A man who tried to contact authorities about an accident in Otay Mesa over the weekend told 10News he waited on hold with 911 for nearly three minutes.
On June 25, 6-year-old Isaac was accidentally pinned under a refrigerator that was being moved, authorities said. He eventually succumbed to his injuries.
"I was walking … and then I heard a loud sound," Antwon Berry told 10News. "And then I [saw] them pick up the kid, and he just had blood all over him and I just ran over there."
Berry said he called for help.
"I called 911, and while I was calling 911, the lady, I guess she didn't think it was an emergency, so she … I really don't know … she just put me on hold and I was waiting, waiting, waiting. So I hung up and called again," Berry said.
San Diego Fire-Rescue officials said Berry was on hold for 2 minutes and 34 seconds because of a high call volume that afternoon.
Sources told 10News a long wait for 911 isn't just a problem at the police department -- it's also a chronic problem at the fire department.
"I didn't talk to anybody; she put me on hold too long. I hung up and kept calling," Berry said.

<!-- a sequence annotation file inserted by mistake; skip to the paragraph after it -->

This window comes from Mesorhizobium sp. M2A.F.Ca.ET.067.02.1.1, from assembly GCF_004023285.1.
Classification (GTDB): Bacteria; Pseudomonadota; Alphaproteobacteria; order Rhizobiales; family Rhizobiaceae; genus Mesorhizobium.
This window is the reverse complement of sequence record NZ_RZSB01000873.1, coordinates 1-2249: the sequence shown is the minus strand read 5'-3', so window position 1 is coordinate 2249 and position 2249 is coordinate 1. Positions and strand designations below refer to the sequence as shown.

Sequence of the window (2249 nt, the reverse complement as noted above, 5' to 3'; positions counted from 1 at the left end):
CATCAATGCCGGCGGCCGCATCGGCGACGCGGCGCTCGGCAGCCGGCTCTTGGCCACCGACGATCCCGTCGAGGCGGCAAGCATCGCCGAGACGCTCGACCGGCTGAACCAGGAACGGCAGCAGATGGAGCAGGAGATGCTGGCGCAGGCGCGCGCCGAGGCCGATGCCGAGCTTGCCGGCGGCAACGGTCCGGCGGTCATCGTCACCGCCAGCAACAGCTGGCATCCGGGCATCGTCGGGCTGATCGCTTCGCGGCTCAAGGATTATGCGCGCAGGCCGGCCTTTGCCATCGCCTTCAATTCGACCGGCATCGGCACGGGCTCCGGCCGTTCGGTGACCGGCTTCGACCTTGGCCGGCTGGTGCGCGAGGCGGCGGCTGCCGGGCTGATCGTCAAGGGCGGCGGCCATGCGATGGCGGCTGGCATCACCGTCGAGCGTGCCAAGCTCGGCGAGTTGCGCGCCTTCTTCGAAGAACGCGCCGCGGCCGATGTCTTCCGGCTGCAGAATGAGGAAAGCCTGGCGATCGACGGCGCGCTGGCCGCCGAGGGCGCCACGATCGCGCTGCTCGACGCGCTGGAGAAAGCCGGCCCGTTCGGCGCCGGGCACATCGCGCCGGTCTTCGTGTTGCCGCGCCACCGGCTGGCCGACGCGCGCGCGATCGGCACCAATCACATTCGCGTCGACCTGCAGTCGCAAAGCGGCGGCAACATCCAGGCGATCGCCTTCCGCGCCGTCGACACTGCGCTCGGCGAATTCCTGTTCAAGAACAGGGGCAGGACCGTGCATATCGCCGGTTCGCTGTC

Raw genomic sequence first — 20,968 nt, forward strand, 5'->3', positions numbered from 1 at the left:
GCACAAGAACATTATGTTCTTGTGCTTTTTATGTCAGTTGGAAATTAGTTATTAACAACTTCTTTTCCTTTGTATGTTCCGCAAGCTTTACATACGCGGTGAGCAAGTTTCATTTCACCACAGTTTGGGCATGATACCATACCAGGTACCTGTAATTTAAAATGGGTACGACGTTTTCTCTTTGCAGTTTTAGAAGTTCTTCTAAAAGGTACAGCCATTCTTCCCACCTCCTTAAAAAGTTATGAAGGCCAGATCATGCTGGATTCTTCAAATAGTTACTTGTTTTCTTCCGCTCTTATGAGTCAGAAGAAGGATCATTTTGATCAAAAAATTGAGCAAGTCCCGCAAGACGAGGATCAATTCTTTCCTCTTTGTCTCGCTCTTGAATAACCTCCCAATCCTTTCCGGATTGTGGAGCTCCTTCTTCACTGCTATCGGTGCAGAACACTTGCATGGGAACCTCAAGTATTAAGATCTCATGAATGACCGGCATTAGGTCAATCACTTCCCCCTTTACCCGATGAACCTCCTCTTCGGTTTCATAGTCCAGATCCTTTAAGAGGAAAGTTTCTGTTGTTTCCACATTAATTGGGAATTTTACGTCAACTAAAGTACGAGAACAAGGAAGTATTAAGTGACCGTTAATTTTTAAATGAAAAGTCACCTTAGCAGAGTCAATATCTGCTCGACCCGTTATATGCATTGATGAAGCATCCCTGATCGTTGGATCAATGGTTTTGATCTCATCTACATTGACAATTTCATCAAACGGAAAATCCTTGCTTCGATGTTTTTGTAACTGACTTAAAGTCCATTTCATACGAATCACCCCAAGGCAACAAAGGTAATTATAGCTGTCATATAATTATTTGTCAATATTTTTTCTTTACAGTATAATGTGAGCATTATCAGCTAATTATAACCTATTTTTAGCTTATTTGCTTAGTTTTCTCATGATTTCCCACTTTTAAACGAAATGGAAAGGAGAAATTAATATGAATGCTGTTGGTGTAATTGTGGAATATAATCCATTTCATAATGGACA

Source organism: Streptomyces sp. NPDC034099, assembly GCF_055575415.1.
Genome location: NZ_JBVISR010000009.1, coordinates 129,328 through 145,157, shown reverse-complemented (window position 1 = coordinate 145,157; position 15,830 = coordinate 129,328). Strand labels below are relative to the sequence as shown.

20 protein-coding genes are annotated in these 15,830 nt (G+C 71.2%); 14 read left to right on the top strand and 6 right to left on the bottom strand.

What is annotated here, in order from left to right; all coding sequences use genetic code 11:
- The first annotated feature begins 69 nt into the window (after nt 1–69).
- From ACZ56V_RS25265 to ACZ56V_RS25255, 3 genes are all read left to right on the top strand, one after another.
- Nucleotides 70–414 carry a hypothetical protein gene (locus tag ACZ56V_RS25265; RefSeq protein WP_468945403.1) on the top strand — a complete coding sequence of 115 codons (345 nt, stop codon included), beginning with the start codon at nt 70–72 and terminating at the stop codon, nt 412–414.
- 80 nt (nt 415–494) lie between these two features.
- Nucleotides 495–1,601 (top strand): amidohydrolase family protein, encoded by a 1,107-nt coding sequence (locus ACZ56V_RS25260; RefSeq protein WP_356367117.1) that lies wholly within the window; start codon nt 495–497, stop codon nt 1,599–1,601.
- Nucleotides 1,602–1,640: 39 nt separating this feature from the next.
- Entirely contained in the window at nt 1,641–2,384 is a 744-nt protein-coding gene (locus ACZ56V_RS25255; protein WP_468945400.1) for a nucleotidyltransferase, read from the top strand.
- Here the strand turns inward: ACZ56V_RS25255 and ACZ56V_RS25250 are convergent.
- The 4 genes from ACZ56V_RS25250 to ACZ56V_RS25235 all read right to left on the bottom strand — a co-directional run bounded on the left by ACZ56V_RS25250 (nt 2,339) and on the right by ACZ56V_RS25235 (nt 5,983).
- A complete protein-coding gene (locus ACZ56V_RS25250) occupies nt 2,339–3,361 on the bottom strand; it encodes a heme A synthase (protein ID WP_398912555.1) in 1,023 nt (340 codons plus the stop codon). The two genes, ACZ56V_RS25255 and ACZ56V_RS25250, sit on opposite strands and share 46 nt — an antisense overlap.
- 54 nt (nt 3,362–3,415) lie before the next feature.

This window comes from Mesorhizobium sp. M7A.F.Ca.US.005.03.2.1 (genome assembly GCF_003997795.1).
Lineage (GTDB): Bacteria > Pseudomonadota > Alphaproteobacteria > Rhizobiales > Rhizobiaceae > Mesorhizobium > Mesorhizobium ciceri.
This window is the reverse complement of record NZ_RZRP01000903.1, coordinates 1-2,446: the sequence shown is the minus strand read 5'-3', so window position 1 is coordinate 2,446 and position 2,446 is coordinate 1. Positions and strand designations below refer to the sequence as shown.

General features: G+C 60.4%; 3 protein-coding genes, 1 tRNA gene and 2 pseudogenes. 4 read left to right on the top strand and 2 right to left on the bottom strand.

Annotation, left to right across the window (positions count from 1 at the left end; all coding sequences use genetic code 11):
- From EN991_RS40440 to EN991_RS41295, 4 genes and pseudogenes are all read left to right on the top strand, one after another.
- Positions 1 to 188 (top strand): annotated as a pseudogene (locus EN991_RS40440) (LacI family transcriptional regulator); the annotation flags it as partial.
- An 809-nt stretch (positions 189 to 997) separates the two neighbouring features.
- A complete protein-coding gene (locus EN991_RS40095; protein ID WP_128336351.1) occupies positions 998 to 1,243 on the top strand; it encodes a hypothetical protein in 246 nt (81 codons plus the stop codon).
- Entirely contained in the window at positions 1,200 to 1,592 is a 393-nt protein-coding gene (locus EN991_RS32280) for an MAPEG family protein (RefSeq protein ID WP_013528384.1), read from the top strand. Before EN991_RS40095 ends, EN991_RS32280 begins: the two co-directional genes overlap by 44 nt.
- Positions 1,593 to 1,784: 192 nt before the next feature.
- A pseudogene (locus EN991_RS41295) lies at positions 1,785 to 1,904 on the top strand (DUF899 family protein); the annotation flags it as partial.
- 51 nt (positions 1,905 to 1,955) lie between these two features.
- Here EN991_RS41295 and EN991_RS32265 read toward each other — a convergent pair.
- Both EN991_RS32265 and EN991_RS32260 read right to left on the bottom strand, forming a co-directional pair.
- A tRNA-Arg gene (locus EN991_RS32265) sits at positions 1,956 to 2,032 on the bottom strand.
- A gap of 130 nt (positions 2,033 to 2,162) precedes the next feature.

Sources also said having 10 dispatchers is considered fully staffed, but normal staffing is usually seven dispatchers, which is the bare minimum allowed.
Seven dispatchers is the same number required in 2005 -- before San Diego Fire Dispatch was assigned with Chula Vista, Poway, National City, Imperial Beach and Coronado.
"It's 911 for a reason. It's an emergency call. You're supposed to call and they're supposed to be here. We shouldn't have to wait. It's an emergency," Berry told 10News.
The young victim's grandfather told 10News a similar accident happened 20 years ago when a refrigerator fell on his 7-year-old nephew, killing him.
A fire department spokesman said the department is aware of the dispatcher shortage and has budgeted for eight new hires this year.